Just as God offers us a fresh start, we can offer a second chance to people with a criminal record. Here are 6 ways for your church to support second chances!
“Although COVID-19 may have closed the doors of America's prisons, it couldn't shut out the hope of the Gospel.” Through Floodlight, a new Prison Fellowship program, inspirational and educational content is available to prisons across the nation.
Thousands of people die each year from drug overdose. But Celebrate Recovery offers hope.
From an abusive childhood to a life in and out of prison. Serena Steenholdt felt like her life was spiraling out of control until she found God and reconnected with her children... “God is so much bigger than I ever thought.”
' Cynthia got clean behind bars, but would she be able to stay clean on the outside?
Finish the race. Win the prize.
Phil thought he had his addiction under control. He kept working, even managing teams of people and millions of dollars in projects, but eventually he slipped into darkness.
I realize I've learned to have a victorious life out here. ... Sometimes it can get rough, but I go back to what they taught me.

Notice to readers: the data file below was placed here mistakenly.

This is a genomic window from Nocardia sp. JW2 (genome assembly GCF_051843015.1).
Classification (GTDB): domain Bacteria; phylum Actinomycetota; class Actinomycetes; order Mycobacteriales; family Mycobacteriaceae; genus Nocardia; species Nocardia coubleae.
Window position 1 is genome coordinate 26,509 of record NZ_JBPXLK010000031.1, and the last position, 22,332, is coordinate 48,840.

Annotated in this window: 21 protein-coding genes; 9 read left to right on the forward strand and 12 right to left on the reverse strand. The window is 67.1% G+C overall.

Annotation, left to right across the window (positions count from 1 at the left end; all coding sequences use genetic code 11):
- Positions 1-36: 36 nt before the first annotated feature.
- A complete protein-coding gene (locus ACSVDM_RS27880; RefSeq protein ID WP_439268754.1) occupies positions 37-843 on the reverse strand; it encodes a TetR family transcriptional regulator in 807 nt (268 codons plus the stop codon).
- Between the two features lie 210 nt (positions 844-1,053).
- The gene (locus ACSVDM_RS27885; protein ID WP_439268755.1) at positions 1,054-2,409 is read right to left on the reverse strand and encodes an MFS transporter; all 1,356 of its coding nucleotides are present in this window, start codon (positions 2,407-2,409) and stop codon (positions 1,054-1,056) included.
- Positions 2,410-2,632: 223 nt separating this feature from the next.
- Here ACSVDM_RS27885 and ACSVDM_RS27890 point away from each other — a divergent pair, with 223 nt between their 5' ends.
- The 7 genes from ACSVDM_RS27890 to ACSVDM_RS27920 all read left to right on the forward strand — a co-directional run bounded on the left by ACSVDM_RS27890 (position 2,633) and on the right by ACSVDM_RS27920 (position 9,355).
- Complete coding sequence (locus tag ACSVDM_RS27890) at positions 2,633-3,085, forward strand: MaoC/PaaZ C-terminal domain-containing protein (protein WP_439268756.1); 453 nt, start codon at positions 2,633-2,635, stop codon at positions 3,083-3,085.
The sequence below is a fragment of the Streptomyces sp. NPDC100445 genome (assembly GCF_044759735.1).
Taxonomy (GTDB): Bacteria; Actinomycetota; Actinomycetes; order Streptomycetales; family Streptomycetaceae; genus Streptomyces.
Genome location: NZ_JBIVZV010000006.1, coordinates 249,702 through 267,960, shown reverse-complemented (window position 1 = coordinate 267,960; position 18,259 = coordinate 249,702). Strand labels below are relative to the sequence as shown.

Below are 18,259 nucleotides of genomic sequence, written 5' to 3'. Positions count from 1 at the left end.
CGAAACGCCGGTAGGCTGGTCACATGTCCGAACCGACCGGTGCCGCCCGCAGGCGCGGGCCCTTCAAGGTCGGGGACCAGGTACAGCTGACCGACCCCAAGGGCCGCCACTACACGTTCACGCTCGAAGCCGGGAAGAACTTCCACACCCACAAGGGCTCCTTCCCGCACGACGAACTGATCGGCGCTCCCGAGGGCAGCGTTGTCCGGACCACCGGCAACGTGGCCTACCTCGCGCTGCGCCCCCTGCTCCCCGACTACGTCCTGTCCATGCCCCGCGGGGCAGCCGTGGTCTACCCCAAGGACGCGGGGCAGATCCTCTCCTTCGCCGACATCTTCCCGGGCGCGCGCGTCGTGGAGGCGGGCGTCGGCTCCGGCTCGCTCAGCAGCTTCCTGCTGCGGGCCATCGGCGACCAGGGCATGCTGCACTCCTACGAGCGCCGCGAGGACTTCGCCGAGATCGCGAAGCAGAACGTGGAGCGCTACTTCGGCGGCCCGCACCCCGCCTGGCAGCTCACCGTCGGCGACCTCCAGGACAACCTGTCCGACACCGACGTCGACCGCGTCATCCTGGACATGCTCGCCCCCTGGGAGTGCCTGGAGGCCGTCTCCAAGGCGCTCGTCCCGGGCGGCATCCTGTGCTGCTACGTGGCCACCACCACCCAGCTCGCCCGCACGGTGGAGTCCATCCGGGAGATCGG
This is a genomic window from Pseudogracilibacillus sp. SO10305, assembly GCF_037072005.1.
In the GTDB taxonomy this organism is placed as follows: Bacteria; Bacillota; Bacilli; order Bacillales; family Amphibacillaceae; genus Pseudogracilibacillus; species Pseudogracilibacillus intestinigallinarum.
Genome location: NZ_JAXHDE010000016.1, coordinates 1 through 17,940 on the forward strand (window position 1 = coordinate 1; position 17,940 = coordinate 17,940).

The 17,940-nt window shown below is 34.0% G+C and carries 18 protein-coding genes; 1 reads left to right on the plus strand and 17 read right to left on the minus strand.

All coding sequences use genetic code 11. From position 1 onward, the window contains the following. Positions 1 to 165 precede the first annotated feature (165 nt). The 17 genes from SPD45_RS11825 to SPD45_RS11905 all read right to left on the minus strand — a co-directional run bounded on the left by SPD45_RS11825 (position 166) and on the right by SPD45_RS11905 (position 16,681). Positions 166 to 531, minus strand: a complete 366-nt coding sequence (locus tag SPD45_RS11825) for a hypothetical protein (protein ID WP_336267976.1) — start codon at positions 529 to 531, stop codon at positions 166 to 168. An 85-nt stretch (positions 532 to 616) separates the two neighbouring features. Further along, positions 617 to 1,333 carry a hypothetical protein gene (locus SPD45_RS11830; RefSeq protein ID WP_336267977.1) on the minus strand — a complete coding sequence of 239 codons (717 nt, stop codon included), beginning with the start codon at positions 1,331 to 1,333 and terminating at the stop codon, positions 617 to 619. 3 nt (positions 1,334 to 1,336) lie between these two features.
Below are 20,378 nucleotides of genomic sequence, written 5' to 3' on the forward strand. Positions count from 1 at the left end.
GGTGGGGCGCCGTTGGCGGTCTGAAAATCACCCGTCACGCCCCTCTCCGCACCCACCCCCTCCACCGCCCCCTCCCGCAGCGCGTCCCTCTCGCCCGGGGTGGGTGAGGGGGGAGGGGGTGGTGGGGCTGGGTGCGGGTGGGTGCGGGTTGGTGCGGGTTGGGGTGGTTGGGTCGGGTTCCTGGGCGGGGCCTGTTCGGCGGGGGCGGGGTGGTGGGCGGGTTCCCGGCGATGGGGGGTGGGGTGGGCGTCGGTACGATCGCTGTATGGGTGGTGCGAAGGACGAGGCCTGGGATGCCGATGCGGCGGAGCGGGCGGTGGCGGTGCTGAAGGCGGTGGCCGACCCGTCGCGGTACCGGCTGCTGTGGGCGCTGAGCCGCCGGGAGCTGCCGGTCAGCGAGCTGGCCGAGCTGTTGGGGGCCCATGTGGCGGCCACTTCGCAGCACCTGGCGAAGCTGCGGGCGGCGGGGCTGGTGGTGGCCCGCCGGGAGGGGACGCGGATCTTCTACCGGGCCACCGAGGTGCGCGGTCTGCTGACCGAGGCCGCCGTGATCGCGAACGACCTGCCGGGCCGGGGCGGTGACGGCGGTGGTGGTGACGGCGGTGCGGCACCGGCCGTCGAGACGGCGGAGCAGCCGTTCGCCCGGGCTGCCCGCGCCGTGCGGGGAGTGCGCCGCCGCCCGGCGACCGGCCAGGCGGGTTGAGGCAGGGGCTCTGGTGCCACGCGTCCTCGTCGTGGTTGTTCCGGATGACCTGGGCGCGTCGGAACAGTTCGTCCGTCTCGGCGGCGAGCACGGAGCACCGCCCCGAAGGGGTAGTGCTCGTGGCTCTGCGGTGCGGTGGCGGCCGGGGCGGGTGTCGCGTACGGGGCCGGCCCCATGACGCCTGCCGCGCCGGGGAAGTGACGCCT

Can addicts stop themselves from relapsing? Celebrate Recovery and Teen Challenge share what to do when relapse threatens.
Lorie Longoria came from a broken home. To escape, she ran away at a young age to the streets.
John Baker, the founder of Celebrate Recovery, lauds a new partnership to enhance Prison Fellowship®'s in-prison curriculum and recruit more Angel Tree® churches to serve prisoners’ children and families.
Ankie Nielsen has driven the 25 miles to and from the women's correctional facility every week for the past 14 years—rain or shine.
Prison Fellowship® is partnering with Celebrate Recovery to provide addiction recovery programming to incarcerated men and women nationwide.
Over 50 percent of prisoners currently suffer from substance abuse addiction, according to the National Center on Addiction and Substance Abuse at Columbia University. Another 20 percent either have histories of substance abuse, were under the influence of alcohol or other drugs at the time they committed their crimes, or committed their offenses to get money to buy drugs.
Prison came as a relief to Kathy Davis, a homeless alcoholic and drug addict. "I didn't know how to get out of what I was doing."